Brief thoughts about the text/sermon:
- “Glory, hallelujah!!!”
- “Lord, just help us to bring you glory.”
- “We all sin and fall short of your glory.”
- “When the Lord comes in all his glory . . .”
“Glory” is a word that’s all over Scripture—and it’s a word we use fairly often, especially in church—but its meaning is a bit nebulous and confusing. When God’s “glory” appears, what does that look like? If we bring him “glory,” what does that mean? What exactly is his “glory”?
This is another of those words we use but probably don’t really grasp. But as it turns out, understanding “glory” helps us understand God, and it helps us understand how we relate to him.
Literally, “glory” means “heavy” and is sometimes used of heavy things (or people). From that literal meaning is derived its metaphorical meaning (important, worthy of honor) and sometimes the physical things associated with that importance (e.g., riches).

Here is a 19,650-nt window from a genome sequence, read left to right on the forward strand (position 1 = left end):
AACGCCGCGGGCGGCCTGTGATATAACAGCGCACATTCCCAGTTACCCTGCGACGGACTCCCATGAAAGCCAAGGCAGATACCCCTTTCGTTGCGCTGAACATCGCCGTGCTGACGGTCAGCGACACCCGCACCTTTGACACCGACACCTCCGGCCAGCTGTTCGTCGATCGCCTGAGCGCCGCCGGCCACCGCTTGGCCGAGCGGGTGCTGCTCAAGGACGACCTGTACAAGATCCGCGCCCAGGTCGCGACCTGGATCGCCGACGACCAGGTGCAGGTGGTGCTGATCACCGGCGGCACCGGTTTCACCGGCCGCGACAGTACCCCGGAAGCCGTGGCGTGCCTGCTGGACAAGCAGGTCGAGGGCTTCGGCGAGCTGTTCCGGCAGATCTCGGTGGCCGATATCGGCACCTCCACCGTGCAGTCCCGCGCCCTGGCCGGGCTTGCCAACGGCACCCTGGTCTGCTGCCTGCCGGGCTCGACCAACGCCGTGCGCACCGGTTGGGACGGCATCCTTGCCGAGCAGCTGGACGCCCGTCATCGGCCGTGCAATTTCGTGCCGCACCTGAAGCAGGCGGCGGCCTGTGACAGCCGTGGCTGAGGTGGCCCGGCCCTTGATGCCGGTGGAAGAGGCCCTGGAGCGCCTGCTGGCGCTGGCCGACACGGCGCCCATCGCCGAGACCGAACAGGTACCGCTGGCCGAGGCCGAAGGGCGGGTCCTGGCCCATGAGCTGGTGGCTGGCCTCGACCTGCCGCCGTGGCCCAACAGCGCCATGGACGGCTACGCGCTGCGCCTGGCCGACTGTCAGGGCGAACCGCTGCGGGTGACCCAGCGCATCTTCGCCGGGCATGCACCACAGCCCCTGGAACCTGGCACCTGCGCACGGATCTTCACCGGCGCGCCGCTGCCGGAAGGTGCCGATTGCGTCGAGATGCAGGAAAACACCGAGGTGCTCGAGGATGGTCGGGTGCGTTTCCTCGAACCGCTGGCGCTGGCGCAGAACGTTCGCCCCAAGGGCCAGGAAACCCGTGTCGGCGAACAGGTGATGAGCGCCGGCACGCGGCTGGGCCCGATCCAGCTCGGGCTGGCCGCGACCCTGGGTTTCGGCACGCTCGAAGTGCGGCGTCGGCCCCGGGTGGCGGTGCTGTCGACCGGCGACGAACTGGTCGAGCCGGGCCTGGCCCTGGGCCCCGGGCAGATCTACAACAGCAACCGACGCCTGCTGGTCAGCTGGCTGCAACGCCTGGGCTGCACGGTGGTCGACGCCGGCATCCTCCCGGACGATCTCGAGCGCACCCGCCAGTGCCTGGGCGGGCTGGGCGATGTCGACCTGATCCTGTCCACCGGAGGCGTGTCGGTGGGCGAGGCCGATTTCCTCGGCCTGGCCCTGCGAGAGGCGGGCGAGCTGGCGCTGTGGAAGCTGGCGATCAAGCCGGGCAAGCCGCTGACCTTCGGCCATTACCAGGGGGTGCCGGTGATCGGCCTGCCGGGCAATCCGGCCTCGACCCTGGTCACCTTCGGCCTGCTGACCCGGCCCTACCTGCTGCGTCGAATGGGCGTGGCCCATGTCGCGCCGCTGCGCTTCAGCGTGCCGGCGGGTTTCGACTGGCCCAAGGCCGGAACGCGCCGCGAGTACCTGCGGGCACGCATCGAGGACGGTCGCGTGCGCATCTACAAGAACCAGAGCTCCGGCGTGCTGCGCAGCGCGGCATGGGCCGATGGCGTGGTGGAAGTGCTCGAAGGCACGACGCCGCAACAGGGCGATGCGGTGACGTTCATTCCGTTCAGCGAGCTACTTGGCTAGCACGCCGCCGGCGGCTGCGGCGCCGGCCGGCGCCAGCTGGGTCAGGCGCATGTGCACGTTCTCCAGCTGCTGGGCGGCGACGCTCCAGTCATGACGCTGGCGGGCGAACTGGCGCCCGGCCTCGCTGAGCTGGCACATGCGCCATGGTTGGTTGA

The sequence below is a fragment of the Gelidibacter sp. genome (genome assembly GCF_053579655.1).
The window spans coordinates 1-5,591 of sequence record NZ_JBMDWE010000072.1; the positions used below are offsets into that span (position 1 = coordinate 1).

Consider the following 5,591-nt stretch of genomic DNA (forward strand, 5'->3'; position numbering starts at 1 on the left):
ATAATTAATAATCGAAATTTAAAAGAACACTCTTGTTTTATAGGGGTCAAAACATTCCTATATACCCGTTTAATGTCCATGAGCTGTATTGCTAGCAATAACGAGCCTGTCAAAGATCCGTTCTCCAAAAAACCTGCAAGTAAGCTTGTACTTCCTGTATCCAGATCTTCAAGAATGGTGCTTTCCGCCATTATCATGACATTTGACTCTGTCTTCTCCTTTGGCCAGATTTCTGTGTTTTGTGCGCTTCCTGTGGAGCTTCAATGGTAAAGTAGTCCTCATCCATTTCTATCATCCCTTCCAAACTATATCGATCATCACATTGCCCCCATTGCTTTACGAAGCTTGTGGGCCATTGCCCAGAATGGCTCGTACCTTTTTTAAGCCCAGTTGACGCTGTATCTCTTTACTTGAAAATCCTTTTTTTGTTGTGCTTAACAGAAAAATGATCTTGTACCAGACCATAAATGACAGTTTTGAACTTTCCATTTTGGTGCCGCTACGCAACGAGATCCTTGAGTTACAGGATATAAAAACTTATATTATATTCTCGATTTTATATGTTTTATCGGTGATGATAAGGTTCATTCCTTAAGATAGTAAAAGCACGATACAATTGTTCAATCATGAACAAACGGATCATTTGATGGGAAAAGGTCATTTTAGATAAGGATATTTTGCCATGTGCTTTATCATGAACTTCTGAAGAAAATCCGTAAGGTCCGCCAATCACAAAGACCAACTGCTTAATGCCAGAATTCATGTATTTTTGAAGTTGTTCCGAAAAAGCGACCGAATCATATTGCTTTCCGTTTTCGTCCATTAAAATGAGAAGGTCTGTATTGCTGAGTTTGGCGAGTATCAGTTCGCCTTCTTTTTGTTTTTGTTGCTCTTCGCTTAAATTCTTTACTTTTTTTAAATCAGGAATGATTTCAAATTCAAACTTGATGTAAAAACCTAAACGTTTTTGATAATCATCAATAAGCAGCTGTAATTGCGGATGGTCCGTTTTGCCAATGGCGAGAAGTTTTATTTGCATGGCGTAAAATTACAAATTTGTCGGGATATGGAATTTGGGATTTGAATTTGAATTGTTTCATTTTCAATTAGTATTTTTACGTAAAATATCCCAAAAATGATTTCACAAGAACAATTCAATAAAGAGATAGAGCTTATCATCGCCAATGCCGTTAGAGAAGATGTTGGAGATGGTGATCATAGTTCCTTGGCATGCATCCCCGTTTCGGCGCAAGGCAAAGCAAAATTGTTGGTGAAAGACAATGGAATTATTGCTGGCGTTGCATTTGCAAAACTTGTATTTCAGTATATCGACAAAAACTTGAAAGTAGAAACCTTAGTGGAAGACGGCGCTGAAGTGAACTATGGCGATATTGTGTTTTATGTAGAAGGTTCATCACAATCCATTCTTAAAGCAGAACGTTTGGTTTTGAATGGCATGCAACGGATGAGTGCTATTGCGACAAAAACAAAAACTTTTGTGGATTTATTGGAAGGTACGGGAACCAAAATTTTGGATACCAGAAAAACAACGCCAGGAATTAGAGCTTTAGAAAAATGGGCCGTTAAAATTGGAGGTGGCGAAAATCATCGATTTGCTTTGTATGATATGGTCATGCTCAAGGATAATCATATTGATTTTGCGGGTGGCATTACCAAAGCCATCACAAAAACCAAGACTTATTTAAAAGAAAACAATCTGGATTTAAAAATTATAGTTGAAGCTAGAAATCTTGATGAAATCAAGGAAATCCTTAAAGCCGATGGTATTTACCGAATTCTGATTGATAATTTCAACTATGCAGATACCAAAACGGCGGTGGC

Significantly, though, God’s glory is seen in the universe that he created (“The heavens declare the glory of God . . .”). But more importantly, it’s seen in the pinnacle of his creation: you and me (he “crowned” us with “glory and honor”).
This is powerful: God created us to reflect his glory to the world. People should look at us and see the glory of God as we reflect his image.
Unfortunately, though, that image became distorted in the fall of Genesis 3, and the story of the Bible is God’s work in the world to restore that image.
That’s what he wants to do in us—conform us more and more into his image so that his glory is seen more clearly. And in a way that’s our commission when we wake up each day: Look like God so that others may see him.